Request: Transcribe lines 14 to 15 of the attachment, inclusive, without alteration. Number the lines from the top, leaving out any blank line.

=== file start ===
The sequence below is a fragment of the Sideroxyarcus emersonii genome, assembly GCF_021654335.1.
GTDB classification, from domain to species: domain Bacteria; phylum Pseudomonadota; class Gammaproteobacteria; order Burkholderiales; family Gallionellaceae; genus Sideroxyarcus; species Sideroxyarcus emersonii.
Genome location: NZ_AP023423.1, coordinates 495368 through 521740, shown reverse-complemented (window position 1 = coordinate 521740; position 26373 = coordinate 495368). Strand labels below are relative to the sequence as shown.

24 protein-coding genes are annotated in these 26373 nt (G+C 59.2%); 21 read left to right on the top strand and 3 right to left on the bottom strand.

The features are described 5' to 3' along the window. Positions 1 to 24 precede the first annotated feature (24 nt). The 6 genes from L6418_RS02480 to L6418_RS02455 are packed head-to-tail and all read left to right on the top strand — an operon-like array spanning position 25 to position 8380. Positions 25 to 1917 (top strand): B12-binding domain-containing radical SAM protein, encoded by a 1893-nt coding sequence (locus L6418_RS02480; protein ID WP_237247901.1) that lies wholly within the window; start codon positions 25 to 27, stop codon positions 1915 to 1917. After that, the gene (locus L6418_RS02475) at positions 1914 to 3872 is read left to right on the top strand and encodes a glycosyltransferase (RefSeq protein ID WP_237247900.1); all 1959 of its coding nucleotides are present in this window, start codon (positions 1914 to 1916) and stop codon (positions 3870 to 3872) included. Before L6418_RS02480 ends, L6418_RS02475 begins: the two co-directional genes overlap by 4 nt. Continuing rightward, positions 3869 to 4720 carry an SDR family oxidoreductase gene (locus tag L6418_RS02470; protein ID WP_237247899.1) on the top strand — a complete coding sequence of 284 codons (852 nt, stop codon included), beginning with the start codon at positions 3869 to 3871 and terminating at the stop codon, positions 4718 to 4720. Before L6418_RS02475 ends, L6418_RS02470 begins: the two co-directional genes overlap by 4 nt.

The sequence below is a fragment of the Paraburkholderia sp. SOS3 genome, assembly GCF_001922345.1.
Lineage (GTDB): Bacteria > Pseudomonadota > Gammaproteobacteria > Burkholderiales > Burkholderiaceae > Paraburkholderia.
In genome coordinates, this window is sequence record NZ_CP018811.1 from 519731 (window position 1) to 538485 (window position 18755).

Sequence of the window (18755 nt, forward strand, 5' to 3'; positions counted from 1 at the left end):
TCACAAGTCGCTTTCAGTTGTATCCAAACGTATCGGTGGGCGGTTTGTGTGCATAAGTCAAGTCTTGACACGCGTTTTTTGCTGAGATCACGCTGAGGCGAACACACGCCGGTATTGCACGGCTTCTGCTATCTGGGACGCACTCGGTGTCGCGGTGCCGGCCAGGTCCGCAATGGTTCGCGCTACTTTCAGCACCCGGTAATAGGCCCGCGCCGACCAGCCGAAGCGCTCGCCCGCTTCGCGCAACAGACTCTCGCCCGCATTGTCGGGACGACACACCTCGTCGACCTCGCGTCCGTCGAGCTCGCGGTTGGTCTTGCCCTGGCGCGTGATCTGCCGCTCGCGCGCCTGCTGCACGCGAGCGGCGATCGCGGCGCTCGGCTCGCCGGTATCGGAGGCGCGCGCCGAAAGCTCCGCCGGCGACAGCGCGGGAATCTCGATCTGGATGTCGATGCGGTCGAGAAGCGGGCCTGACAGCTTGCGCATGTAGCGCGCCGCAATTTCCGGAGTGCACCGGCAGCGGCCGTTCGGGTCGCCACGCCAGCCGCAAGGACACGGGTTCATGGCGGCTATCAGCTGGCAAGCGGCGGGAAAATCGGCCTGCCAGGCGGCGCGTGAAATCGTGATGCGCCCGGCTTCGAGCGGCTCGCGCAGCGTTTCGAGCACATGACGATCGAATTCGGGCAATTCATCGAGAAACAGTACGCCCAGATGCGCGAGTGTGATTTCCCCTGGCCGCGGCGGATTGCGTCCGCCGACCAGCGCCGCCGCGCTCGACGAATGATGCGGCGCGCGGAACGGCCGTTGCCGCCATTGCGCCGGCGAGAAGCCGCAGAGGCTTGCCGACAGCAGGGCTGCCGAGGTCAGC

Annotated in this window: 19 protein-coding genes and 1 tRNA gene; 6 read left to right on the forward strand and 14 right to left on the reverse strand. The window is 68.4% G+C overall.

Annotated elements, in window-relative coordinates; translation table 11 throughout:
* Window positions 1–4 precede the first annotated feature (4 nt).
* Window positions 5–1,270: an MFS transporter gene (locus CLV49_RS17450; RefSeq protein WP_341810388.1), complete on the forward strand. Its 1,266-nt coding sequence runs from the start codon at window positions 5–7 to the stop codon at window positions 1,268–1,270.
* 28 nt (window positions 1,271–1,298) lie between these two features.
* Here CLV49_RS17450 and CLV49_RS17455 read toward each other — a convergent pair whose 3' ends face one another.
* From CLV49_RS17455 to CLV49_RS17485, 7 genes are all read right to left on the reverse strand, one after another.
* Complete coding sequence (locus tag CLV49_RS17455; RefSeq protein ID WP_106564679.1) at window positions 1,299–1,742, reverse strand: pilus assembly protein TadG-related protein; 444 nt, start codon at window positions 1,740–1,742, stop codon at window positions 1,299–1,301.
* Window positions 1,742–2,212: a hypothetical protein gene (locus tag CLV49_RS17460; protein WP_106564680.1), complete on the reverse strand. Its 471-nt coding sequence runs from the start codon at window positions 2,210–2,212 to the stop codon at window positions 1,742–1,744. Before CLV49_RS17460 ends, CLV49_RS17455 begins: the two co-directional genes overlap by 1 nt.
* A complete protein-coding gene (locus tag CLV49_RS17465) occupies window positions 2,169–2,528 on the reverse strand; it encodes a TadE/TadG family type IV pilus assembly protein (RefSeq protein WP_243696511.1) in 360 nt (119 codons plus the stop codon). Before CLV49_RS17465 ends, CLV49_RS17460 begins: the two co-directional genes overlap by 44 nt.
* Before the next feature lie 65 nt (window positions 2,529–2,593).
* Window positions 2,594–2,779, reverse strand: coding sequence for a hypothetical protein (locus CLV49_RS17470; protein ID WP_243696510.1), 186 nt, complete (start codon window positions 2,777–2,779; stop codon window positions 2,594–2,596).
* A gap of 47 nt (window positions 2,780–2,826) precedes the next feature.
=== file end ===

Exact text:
* Window positions 5–1,270: an MFS transporter gene (locus CLV49_RS17450; RefSeq protein WP_341810388.1), complete on the forward strand. Its 1,266-nt coding sequence runs from the start codon at window positions 5–7 to the stop codon at window positions 1,268–1,270.
* 28 nt (window positions 1,271–1,298) lie between these two features.